I walked into the empty room just before the apocalypse.
I’ve never fully shaken the foreboding time-feeling of MLA, an anticipatory anxiety that lingers from my can-I-stay-in-this-profession early years in the ’90s (when, I know, things were much less dire for me than they are now for the current academic generation). The feeling of disaster about to burst also echoes today’s environmental bubbling-over, as bushfires and floods light up our screens large and small, even if we are lucky enough to be far from these catastrophes at least some of the time. I got to room 604 of the Washington State Convention Center early Sunday morning, wanting to set the scene for the beastly glories of session #666, lurking in the hangover slot to close out my MLA. The room was empty. I moved some chairs and appropriated a red “1 Minute” sign that, as it turned out, I would not need. The half-dozen demon-sharp speakers who would comprise the “Spenser, Ecology, and the Dream of a Legible Environment” panel filed in on time, with their brilliant talks that would take us from bleeding forests and courtrooms all the way to New Jerusalems and Silicon Valley’s posthuman paradises. Our session was marked by the beast’s number and haunted by visions of exhausted and “uninhabitable” earths. The panel didn’t proffer facile optimism but did show us ways, to adapt Alex McAdams’s great eco-analysis of the Legend of Temperance, to walk out “while weather serves, and wind” (Faerie Queene 18.104.22.168).
The panel’s pattern of looming catastrophe confronted if perhaps not averted parallels my sense of this year’s deeply engaging and mostly heartening MLA. The big conference provides snapshots of the states of our fields and subfields. There was much excellence on display. More than any MLA I’ve ever attended, the conversations I followed this year seemed driven by access and in particular a focus on new voices and methodologies. The continuing tide of eco-humanities was strongly present, and eco-trends have begun productively to engage with Critical Race Theory, feminism, globalization studies, and, to an extent that I hope will increase in time, Indigenous Studies. (I note also that this was the first MLA at which I heard, and delivered, land acknowledgments to the indigenous peoples of Coast Salish– though not at every session.)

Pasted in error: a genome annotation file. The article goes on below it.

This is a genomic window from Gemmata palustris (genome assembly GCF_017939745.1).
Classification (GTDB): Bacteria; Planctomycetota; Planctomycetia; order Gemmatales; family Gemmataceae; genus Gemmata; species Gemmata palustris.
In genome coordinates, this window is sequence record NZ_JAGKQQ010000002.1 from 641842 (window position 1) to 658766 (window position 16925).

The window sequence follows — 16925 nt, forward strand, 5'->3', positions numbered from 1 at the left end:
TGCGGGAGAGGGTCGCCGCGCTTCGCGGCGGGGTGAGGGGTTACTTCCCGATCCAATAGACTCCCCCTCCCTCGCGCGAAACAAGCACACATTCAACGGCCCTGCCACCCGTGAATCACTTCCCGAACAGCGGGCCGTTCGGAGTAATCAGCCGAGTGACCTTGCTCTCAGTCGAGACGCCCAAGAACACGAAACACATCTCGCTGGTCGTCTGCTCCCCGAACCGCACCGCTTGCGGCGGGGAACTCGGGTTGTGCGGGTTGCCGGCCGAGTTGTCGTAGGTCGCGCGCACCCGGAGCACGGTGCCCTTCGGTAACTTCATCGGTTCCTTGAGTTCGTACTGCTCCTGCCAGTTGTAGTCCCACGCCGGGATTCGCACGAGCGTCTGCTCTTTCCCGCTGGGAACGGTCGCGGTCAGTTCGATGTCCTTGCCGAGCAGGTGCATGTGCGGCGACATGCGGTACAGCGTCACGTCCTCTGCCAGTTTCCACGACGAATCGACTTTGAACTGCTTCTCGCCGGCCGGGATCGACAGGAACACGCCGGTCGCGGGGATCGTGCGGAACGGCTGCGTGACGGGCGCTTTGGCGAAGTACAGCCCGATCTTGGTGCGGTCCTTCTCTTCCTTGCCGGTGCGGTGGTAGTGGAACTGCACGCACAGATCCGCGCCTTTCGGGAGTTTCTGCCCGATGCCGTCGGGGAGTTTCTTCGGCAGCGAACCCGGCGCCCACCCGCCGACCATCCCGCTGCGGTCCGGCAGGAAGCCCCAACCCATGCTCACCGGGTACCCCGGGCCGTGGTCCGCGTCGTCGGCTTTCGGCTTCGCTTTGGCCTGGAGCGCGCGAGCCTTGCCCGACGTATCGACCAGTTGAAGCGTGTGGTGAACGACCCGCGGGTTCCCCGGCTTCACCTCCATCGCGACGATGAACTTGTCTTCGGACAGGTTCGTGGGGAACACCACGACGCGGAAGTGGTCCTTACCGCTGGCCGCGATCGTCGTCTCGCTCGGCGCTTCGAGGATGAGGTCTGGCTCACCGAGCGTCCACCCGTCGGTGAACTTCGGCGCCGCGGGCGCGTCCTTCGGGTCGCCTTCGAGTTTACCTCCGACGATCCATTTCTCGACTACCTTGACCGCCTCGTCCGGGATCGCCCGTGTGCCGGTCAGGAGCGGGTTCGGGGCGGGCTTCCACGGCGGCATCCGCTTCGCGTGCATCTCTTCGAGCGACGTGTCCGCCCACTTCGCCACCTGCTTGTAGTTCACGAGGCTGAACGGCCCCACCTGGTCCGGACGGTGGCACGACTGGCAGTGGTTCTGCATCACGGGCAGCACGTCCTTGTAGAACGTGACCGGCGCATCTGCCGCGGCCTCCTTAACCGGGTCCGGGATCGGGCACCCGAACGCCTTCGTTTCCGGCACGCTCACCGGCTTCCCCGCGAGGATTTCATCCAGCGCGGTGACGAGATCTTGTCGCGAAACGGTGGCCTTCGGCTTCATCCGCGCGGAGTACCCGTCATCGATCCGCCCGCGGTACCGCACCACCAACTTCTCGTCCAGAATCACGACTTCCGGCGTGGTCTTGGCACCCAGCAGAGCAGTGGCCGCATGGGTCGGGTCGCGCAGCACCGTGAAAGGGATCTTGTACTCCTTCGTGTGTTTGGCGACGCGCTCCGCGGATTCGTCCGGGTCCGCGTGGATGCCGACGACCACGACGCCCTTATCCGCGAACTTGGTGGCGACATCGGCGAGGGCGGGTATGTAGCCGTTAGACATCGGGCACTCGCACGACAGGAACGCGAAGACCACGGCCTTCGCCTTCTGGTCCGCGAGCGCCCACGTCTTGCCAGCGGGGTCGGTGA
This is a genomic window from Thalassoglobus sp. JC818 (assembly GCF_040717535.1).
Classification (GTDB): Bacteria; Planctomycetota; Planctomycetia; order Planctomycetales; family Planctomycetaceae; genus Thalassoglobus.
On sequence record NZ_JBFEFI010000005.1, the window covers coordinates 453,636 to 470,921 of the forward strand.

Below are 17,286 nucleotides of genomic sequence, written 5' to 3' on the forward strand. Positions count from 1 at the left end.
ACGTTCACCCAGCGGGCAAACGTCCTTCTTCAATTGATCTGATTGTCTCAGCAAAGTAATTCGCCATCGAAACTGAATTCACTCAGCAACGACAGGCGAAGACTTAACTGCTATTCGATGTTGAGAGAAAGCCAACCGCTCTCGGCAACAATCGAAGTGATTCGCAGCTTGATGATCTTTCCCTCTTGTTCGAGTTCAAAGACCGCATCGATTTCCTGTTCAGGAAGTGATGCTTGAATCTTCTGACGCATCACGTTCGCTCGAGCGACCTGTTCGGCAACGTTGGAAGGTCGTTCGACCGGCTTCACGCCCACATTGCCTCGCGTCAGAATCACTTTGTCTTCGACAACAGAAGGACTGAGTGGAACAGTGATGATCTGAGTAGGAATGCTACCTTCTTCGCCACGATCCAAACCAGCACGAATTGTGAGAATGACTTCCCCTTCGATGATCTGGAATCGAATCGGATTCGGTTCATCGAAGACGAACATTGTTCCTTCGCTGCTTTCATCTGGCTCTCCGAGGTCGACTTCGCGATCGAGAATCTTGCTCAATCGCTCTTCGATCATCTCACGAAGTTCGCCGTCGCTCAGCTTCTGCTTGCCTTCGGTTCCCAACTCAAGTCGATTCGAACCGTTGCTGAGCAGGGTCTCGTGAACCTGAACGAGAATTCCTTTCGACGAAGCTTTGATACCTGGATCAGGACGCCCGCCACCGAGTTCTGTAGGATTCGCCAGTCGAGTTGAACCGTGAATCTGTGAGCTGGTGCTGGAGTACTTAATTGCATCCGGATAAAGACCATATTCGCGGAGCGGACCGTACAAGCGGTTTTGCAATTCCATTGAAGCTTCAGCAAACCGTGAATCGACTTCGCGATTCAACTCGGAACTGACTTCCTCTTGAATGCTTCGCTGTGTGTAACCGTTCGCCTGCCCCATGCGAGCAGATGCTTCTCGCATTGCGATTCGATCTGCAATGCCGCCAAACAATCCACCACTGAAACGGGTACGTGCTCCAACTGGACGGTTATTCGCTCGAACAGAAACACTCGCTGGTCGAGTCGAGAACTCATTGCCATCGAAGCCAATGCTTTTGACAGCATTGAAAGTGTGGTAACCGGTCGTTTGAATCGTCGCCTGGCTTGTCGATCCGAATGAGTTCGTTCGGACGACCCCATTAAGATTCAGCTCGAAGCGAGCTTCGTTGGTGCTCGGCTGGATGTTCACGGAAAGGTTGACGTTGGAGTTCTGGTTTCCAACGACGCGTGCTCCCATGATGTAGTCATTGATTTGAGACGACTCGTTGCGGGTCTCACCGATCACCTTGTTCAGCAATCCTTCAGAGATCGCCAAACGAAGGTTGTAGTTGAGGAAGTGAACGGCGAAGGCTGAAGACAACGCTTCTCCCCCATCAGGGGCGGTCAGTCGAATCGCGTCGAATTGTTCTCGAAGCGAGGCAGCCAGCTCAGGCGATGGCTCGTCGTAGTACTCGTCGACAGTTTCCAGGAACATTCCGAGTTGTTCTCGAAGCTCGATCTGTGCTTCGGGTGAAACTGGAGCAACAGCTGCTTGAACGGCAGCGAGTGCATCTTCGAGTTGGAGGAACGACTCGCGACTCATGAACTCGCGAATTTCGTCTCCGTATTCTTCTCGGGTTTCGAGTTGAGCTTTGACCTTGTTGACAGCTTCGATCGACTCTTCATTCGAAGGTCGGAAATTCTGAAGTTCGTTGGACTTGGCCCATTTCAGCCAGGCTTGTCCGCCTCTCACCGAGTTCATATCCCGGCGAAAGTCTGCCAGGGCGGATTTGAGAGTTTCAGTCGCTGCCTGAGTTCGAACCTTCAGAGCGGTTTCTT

As an early modernist, I felt some of most influential voices at #mla2020 were a pair of women who were not there, Kim Hall and Ayanna Thompson, whose years of work, insight, and field-shaping advocacy shaped not only the three connected #racebeforerace panels sponsored by the 17c English forum but also many other panels and presentations, including a collaborative panel organized jointly by 16c English and the Global Arab and Arab-American forums, and Dyani Johns Taff’s great talk on my own Eco-Spenser panel about the raced and sexed nonhuman bodies of Scylla and Charybdis. It was great to witness the groundswell of CRT-inflected early modern material being presented, driven and connected by the #racebeforerace and #Shakerace hashtags.
Thinking about the many panels I heard at the conference, the brilliance of early-career scholars and graduate students stands out. At this point, I can’t claim to be surprised to hear incisive and tightly-crafted analyses by Ambereen Dadabhoy, but I feel fortunate to have listened to her speak twice in two days. Insightful thinking from Will Rhodes on Spenser’s colonial ecologies, Connie Scozzaro on love drugs in Midsummer Night’s Dream, Alex McAdams on time and ecology in Spenser, Katherine Cox on climate change in Paradise Lost, and Mira Kafantaris on the racial symbology of Spenser’s Duessa confirms that we’re in the middle of a surge of great new scholarship in early modern literary culture.
The old shadow-MLA of hotel room interviews wasn’t as much in evidence this year, at least not for an old guy like me, but I can’t help thinking there was a different ghost conference in Seattle this year. Sessions that addressed the state and emerging futures of the profession – the form of our scholarly lives, rather than the content of our analyses – were markedly less sanguine than those that dove into new analyses of literary texts. I believe deeply in the work we are doing collectively, in the values of words and stories to counter climate apocalypse and resurgent racism and misogyny – but it’s hard to feel optimistic on the professional front. It’s hard to be optimistic on many fronts, actually, though I also think one of the lessons of ecocriticism in the face of increasingly dire climate news is that too-simple optimism, visions of transformation or “discovery,” tend to conceal violence and dispossession. We need to learn to live and work toward justice inside climate dynamism, not ascend to a catastrophe-free and morally purified future.